Theo Blackwell MBE

Data for London: why we need it to fix things

We asked former Camden Councillor and now the Mayor's Chief Digital Officer, Theo Blackwell MBE, what he's doing to prepare for our AI future

It’s is international tech conference season in London – London Tech Week, Move and Cog Xwhere the world’s innovators converge to pitch ideas, network and upload the latest tech trends. 

It’s exciting and there’s an amazing buzz.  Yet, as Chief Digital Officer for London at City Hall, what weighs at the back of my mind is Mark Zuckerberg’s now-famous motto: “Move fast and break things.”   

London is a global hub for the research, development and innovation of 5G and future networks, internet of things and artificial intelligence (AI). 

This new digital infrastructure makes internet speeds faster, provides vast amounts of real-time data and allows the processing of data quickly and support a new generation of services and applications.  

Over the next decade we anticipate an acceleration in the availability of public, private and personal smart city emerging technologies including networks of sensors, cameras, drones, robotics, mobility services, augmented and virtual reality, and automated and algorithmic decision-making.   

Adoption of new technologies is also expected to rise rapidly as capability grows, costs lower and even more uses are developed.

Some of this is already visible in our city operations, but probably not in ways you’d expect (and Transport for London is globally recognised for its innovation in this area).  AI is part of the traffic light network, ‘learning’ flows of traffic to phase lights and easing congestion.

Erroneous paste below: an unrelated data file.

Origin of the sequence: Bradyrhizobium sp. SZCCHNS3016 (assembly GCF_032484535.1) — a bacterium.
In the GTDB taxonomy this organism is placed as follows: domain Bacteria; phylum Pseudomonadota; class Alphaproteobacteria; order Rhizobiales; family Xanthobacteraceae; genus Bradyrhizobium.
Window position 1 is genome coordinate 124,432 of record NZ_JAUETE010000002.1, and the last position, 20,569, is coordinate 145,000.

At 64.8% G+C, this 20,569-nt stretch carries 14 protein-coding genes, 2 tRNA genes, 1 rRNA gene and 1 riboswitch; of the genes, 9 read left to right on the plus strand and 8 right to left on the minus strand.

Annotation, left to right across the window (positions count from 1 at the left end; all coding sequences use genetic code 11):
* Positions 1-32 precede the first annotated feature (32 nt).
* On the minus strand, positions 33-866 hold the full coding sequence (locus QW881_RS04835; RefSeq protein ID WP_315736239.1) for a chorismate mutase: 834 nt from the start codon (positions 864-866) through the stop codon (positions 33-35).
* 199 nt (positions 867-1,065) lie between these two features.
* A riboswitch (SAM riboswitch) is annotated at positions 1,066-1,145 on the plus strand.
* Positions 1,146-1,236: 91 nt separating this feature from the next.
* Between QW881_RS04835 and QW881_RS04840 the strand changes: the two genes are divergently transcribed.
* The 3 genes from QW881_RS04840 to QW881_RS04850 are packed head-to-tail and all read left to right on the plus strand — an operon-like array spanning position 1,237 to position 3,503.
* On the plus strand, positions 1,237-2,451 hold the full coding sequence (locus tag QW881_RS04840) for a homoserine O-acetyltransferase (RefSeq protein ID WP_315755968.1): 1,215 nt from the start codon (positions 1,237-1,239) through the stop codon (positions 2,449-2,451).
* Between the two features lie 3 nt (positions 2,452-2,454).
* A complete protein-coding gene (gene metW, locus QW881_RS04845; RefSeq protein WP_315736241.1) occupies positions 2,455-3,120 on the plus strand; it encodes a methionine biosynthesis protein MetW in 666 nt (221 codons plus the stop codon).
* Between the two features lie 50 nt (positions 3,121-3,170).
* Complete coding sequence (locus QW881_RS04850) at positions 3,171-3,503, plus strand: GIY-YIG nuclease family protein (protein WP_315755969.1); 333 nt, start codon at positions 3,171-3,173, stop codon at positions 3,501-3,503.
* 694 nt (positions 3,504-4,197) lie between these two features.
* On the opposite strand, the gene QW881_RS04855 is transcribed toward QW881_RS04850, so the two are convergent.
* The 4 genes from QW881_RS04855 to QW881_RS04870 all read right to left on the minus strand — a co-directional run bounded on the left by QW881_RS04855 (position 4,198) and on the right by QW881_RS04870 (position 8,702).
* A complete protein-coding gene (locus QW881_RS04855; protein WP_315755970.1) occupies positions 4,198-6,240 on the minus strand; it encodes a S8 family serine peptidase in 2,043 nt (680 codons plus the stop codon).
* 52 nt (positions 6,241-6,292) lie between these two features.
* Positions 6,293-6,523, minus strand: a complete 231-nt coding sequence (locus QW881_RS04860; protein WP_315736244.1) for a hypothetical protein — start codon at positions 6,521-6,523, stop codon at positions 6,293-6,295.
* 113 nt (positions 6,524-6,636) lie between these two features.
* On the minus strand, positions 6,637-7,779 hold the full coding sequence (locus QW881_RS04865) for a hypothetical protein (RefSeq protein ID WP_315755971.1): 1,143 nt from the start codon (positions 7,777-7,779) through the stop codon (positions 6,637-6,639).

Anonymised data from passengers’ mobile phones connecting to wifi gives an understanding of congestion on the Tube network.  More locally, AI prototypes are being tested to plot where flytipping may happen and aid enforcement; or to predict and mitigate against localised flooding.  

Data-sharing on a more basic level combines open and non-open (i.e. data with privacy or commercial considerations) to create insights and visualisations to help plan future school place demand; co-ordinate utility works from 40+ operators and developers so roads are dug up once; where the city should invest in parks; understand the complex and underlying factors behind violent crime; or neighbourhood vitality across London’s 600 high streets.               

Behind all of this lies our ability to manage, share and use data in an effective and trustworthy way. 

As the Chief Digital Officer for London at City Hall my big question is how big cities join-up data effectively and responsibly to better meet the needs of their residents?

This became even more important during the pandemic as decision-makers sought to understand the spread and impact of the virus.  It’s also vital for making decisions or develop solutions around the climate emergency and other pressing needs.

This week Mayor Sadiq Khan announced the building of a new data platform, Data for London.  It’s much like a library catalogue (and certainly not a smart city mass database!) identifying and linking data held across the city. 

For the first time, it will also be governed by a city-wide oversight body. This will enable data previously held in technology and administrative silos to be shared on a case-by -case basis legally, ethically and safely and create new services or insights for the benefit of Londoners.  

Future uses could include better data and services on localised air quality, electric vehicle charging points, energy efficiency, 3D models to improve public participation in planning decisions and more.  

As even more new technologies that apply to our public spaces are adopted we’ve drawn up the measures in Emerging Technology Charter for London  These are rules of thumb that reflect our city’s values of openness, respect for diversity, trustworthiness with data and sustainability. 

It introduces a good line of questions by citizens – and our elected representatives – on why and how these technologies are implemented and how our data is being managed and used.

Our priority is to fix things, so my reflection on this week is to channel the buzz of our international events.  We aim to be a bold city which moves with purpose, design and focus on what Londoners need rather than just the solutions which often generate the most excitement – exciting as they are.  Check out Camdenist for more stories about what’s happening in the borough.

Theo Blackwell MBE is Chief Digital Officer for London.

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